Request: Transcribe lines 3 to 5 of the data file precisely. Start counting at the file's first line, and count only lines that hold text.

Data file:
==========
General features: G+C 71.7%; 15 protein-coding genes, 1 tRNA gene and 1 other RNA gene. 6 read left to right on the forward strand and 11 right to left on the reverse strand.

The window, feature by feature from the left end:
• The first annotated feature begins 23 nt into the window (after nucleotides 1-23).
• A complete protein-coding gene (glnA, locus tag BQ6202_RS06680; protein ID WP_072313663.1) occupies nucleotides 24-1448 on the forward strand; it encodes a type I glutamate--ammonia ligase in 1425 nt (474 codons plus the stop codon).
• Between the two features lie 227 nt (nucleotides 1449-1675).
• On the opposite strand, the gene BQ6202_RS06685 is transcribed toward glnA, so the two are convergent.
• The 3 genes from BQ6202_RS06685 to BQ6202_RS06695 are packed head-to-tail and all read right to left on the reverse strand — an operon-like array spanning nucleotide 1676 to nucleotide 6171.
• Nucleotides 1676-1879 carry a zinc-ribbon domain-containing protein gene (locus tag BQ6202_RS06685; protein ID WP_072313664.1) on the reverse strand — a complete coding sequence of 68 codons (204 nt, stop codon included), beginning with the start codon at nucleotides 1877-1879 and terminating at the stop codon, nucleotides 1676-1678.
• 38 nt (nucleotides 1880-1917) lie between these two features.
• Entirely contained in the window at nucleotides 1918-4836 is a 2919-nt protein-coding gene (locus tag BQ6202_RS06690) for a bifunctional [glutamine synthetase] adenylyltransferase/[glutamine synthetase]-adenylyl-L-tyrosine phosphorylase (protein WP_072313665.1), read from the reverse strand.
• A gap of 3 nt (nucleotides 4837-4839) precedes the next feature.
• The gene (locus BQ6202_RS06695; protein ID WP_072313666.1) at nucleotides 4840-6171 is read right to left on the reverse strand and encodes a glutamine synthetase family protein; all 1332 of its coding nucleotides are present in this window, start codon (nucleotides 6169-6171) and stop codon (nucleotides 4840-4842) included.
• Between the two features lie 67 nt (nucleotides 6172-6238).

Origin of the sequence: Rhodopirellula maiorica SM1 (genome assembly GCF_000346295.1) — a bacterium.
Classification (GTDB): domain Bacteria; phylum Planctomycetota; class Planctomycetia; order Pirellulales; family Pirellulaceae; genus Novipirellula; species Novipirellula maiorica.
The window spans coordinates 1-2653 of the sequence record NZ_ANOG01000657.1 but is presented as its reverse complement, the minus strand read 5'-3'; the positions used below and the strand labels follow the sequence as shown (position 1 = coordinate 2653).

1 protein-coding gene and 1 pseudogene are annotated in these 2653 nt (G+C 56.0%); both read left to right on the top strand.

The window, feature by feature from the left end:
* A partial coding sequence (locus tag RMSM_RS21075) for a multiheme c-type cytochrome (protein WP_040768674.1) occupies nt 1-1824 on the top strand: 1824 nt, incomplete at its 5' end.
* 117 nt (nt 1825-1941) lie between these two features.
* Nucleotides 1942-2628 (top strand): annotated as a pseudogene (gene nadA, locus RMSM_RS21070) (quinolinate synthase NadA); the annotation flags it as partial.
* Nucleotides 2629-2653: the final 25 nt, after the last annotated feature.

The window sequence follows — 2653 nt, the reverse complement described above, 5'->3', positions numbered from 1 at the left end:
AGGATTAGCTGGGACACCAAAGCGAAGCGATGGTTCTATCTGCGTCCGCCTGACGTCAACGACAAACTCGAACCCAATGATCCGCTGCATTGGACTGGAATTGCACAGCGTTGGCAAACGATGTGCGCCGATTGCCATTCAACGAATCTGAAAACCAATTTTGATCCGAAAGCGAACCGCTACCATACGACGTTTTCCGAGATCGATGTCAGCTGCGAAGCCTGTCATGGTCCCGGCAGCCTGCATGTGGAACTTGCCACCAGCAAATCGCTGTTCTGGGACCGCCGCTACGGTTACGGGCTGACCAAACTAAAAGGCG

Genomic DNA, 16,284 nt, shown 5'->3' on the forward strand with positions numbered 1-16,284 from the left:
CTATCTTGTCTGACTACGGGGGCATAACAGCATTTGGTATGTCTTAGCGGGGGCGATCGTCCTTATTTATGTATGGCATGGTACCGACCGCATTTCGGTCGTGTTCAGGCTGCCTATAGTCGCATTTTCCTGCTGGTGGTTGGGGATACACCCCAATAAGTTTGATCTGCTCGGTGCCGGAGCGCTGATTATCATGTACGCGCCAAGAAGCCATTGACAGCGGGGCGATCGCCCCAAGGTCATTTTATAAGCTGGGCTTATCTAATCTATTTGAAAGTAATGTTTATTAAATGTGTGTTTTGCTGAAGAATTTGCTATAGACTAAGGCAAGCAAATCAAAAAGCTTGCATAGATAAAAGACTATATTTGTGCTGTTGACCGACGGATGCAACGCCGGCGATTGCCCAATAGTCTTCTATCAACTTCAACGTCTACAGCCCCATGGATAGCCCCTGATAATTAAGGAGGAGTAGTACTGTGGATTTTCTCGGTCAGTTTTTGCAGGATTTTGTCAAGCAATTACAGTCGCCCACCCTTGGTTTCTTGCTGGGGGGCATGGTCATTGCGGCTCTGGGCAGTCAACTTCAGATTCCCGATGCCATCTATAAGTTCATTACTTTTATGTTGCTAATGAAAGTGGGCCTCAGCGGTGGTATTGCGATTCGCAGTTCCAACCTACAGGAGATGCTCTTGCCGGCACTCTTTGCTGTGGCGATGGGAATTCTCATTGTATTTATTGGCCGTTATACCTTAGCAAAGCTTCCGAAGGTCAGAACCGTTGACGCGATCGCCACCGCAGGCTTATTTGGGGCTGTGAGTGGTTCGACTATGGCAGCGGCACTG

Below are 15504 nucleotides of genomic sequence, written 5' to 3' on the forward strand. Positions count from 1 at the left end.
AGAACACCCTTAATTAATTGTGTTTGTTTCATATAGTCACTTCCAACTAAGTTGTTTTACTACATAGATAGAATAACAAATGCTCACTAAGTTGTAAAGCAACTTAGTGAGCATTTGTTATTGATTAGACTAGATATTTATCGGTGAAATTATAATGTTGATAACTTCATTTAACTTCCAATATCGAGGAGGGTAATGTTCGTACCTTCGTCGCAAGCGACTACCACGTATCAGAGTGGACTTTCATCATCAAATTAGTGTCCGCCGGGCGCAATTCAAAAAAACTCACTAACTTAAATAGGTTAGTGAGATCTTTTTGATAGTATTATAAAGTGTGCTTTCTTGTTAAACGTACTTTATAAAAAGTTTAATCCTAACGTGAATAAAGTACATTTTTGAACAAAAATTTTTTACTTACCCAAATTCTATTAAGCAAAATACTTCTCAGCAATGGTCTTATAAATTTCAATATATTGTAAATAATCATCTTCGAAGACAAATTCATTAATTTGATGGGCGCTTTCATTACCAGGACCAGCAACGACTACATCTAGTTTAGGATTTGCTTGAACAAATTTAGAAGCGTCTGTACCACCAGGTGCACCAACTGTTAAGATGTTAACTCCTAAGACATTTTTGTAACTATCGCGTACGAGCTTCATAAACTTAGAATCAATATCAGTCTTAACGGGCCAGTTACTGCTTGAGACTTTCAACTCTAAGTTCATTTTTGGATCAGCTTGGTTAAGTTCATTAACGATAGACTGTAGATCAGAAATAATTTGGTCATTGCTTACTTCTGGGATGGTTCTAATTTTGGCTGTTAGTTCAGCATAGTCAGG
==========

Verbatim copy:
• The first annotated feature begins 23 nt into the window (after nucleotides 1-23).
• A complete protein-coding gene (glnA, locus tag BQ6202_RS06680; protein ID WP_072313663.1) occupies nucleotides 24-1448 on the forward strand; it encodes a type I glutamate--ammonia ligase in 1425 nt (474 codons plus the stop codon).
• Between the two features lie 227 nt (nucleotides 1449-1675).